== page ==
Rail expansion, new roads and port improvements will be the first projects to be completed under the government's massive 2-trillion-baht infrastructure investment programme.
Kittiratt Na-Ranong, the deputy prime minister and finance minister, said clear progress should be made in new light-rail mass transit routes in Greater Bangkok as well as roads creating a new East-West corridor spanning the country from Laos and Cambodia to Myanmar within three years.
Mr Kittiratt and Transport Minister Chadchat Sittipunt, in an exclusive interview with the Bangkok Post, said the infrastructure investments represented another pillar in the government's strategy to rebalance the economy, close the income gap and raise living standards for the public.
The government will unveil details of the programme in parliament today, including specifics covering the thousands of projects to receive funding under the goal of strengthening the country's transport infrastructure, cutting logistics costs and supporting "linkages" within the country and across the region.
The programme will be financed under a decree authorising the government to borrow 2 trillion baht over the next seven years, with repayment made over the next five decades.
Opposition politicians have criticised the spending bill as unnecessary, saying new public investment should be financed through the annual budget process.
Korn Chatikavanij, a deputy leader of the Democrat Party and a former finance minister, has argued the bill potentially violates the constitution and could undermine economic stability.
Sufficient room is available within the budget to fund new infrastructure without the need for a special law that bypasses parliamentary checks-and-balances, he argued.
Kittiratt Na-Ranong (Photo by Pattarachai Preechapanich)
Mr Kittiratt played down these concerns, saying each of the projects would be subject to strict oversight in a process open to the public.
Many projects have been in the planning stages for years by various state agencies.
"The high-speed train route from Bangkok to Chiang Mai will not pass Uttaradit, the home province of [deputy finance minister] Tanusak Lek-uthai," Mr Kittiratt said pointedly, referring to allegations of heavy lobbying by government politicians to benefit from the infrastructure investments.
Construction contracts would be subject to international bids, he said, with participation expected from companies based in countries where bribery of foreign officials is a criminal offence.
Thailand also will enter talks to sign the Agreement on Government Procurement (GPA) under the World Trade Organisation, which commits signatories to transparency and non-discrimination in public purchases of goods and services, Mr Kittiratt said.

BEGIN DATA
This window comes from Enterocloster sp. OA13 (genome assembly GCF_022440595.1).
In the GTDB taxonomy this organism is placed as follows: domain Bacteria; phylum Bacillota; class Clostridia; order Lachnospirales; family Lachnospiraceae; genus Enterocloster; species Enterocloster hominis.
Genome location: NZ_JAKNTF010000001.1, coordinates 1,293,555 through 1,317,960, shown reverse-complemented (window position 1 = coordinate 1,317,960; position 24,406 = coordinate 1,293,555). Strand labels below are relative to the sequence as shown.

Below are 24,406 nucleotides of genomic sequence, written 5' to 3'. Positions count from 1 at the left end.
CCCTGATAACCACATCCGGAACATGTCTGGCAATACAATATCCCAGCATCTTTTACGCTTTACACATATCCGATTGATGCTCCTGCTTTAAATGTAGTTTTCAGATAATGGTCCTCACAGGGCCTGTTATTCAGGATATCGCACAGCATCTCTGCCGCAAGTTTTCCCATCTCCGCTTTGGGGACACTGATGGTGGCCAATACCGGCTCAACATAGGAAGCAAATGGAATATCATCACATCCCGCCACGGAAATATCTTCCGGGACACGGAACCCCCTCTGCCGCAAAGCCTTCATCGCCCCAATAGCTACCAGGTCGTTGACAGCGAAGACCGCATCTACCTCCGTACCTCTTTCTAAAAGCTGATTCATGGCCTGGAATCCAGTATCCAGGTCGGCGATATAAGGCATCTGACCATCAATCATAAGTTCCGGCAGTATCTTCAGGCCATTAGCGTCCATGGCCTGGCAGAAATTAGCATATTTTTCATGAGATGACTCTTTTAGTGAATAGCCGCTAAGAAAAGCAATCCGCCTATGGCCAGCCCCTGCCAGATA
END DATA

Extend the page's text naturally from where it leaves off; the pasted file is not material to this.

Transport Minister Chadchat said each project would be subject to vetting by the National Economic and Social Development Board as well as detailed assessments on the impact on the environment and public health.
He said such scrutiny could result in some projects not being completed within the seven-year timeframe of the financing decree.
"[Future] governments will be able to follow the masterplan if they agree with it. It does not mean we are locking ourselves in. Actually, many of these projects have been in the planning stages for over a decade, but were never realised due to budget constraints," Mr Chadchat said.
The two-trillion-baht programme will allow policymakers to synchronise various projects for maximum efficiency and utilisation, creating true "multi-modal" linkages, he said.
Mr Kittiratt said haphazard infrastructure development has proved costly in the past, pointing to initiatives such as the Airport Rail Link and how the system is poorly integrated with Bangkok's skytrain and subway systems.
Mr Chadchat said rail expansion would result in a new 1.45-metre international standard gauge track laid together with the country's existing one-metre gauge rail lines, which would mean faster cargo transit across the country at lower cost.
"When we talk of connectivity, the primary goal is improving it within the country, and supporting provincial growth. The secondary goal is to build up links with neighbouring countries and the region," Mr Chadchat said.
He said the public can expect to see electric train routes linking Bangkok to suburbs and road expansion to the east and south within the next three years.
Three light rail projects that should begin bidding in 2014 are the Green Line extension running from Mor Chit to Saphan Mai and Ku Kot, the Pink Line from Khae Rai in western Bangkok to Min Buri, and a section of the Orange Line from the Thailand Cultural Centre.
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